New parent advocacy organization is ‘enemy of average’

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There’s a new kid on the block.

yes. every kid.

At the recent Stand Together summit in Colorado Springs, a new education organization was announced. yes. every kid. will represent families, teachers and anyone else who believes that students deserve personalized learning and teachers require freedom and autonomy to achieve that.

“It’s time to say yes to families, yes to educators, yes to communities, and – yes, every kid should have the opportunity reach their full potential,” said Meredith Olson, the organization’s chairman. “We are the enemy of average, and we will stand with anyone who’s ready to help the next generation rise by ensuring every kid receives an education that respects their individuality and ensures educators have the freedom to innovate and reach their students.”

Olson explained that she wants her organization to consider all the options that prevent children from learning.

yes. every kid. stands for the wholesale re-imagination of education where the student is at the center,” she said. “Together, we stand for possibility and opportunity to ensure all students rise by receiving a customized education designed to meet their needs.”

This is a tax-exempt 501(c)4 organization, which allows it a bit more freedom to get involved politically.

It’s different in other ways, too.

“We intend to put all policy options on the table to break the barriers that prevent educators and families from working together to develop the potential of every kid,” said Matt Frendewey, spokesman for the group. “We will work on reforming the school finance system, moving away from standardized testing, advancing diverse policy solutions to mirror the diversity of students, and empowering educators to have more freedom to excel in the vitally important career they have chosen.”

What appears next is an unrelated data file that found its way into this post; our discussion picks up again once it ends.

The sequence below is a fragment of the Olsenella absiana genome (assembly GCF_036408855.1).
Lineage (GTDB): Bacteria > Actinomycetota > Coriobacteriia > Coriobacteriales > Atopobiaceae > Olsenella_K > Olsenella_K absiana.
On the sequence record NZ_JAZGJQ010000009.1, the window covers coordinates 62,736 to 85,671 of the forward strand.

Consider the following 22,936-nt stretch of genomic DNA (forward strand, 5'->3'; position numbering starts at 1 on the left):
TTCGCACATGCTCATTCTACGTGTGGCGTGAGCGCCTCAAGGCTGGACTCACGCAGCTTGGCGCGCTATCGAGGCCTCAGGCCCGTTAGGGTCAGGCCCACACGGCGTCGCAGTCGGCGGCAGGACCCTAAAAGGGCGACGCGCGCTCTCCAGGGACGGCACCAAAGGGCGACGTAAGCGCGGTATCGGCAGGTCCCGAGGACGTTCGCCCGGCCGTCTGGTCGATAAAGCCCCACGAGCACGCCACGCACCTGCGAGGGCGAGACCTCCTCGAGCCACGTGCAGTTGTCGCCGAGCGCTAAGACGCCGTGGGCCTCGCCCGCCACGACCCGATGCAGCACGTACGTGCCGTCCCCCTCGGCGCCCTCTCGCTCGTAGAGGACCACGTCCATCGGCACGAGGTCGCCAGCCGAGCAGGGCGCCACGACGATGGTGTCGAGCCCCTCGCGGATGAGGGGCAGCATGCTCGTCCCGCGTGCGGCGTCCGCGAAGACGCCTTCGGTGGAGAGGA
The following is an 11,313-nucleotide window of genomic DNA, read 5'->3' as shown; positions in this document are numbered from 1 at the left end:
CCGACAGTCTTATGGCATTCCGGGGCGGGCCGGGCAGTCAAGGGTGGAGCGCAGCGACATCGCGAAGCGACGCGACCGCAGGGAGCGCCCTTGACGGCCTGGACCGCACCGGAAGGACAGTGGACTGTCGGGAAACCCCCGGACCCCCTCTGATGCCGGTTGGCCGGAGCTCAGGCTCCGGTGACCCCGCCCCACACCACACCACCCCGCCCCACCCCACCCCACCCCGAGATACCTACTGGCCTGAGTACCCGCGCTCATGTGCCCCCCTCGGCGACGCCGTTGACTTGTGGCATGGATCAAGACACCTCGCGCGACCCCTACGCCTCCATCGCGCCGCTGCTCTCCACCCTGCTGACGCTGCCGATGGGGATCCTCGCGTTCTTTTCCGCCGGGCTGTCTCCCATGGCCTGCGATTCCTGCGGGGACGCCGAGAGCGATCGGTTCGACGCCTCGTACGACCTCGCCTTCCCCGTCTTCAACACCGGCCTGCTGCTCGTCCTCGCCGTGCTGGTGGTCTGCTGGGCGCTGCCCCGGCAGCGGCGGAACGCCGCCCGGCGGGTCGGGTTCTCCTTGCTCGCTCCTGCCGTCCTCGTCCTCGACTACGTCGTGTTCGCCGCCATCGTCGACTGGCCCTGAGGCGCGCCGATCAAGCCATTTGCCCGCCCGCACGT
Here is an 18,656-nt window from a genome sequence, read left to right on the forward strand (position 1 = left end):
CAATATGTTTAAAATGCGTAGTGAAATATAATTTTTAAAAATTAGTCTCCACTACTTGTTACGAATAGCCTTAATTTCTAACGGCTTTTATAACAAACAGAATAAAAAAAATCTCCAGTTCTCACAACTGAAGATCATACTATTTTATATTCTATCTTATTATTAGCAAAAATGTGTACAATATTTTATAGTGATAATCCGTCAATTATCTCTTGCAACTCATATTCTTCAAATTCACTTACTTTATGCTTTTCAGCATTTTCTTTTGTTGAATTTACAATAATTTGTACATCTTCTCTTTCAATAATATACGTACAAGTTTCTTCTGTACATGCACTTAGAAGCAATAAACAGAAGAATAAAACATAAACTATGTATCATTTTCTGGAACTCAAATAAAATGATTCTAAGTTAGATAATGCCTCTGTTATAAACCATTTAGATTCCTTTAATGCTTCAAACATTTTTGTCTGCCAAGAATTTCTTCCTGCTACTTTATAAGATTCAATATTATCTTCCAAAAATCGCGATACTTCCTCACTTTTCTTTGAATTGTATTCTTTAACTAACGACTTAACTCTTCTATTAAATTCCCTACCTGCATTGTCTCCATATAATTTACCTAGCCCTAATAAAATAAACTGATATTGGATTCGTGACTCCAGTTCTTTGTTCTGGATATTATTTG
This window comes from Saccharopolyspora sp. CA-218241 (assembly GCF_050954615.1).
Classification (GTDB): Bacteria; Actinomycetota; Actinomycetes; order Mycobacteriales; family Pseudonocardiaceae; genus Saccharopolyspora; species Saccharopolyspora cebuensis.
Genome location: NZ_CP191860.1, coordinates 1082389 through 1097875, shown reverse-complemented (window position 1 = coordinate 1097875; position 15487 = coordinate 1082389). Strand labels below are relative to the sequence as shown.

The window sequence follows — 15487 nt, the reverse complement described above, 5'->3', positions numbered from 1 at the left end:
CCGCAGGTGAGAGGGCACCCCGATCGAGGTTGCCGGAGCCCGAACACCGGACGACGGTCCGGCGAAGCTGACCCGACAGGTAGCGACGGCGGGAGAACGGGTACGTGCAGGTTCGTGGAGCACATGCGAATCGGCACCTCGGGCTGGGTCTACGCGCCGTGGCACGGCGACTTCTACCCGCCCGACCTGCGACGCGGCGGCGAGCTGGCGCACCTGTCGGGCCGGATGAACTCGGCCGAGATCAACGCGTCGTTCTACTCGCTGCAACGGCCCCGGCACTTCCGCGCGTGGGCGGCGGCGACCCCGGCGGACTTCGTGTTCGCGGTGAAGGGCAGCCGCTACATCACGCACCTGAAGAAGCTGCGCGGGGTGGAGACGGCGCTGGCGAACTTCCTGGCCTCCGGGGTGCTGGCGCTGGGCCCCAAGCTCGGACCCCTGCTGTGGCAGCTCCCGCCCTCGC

As part of their announcement, yes. every kid. released a poll conducted by YouGov, which educators and the public their thoughts on K-12 education in this country.

Some highlights:

·       Forty-five percent of the public and 48 percent of teachers believe education has gotten worse over the last five years. Only 14 percent of the public, compared with 24 percent of teachers, believe it’s gotten better.

·       Seventy-three percent of the public, and 86 percent of educators, believe K-12 schools should expose students to a variety of subjects so they can find their own passion and educational path, as opposed to 14 percent of the public and 13 percent of teachers who believe schools should focus solely on preparing students for college.

·       Not surprisingly, 56 percent of teachers believe school administrators should have more flexibility when structuring their schools, with only 39 percent of the public favoring the same.

·       A whopping 69 percent of the educators polled believe teachers should help students excel at subjects that matter most to them, rather than force students to follow a path laid out for them; 55 percent of the general public agrees.

yes. every kid. doesn’t have any parents parent organizers on its board, but it’s just getting started. It’s adding field staff and will work with local partners, according to Frendewey, and focus on policies that have local support.

Customization will pave the way to progress by meeting the educational needs of students rather than artificially limiting solutions. yes. every kid. is right to trust educators taking thoughtful, well-informed risks in innovations that move all kids forward to improved outcomes.

Anyone interested in working with yes. every kid. can visit its website www.yeseverykid.com.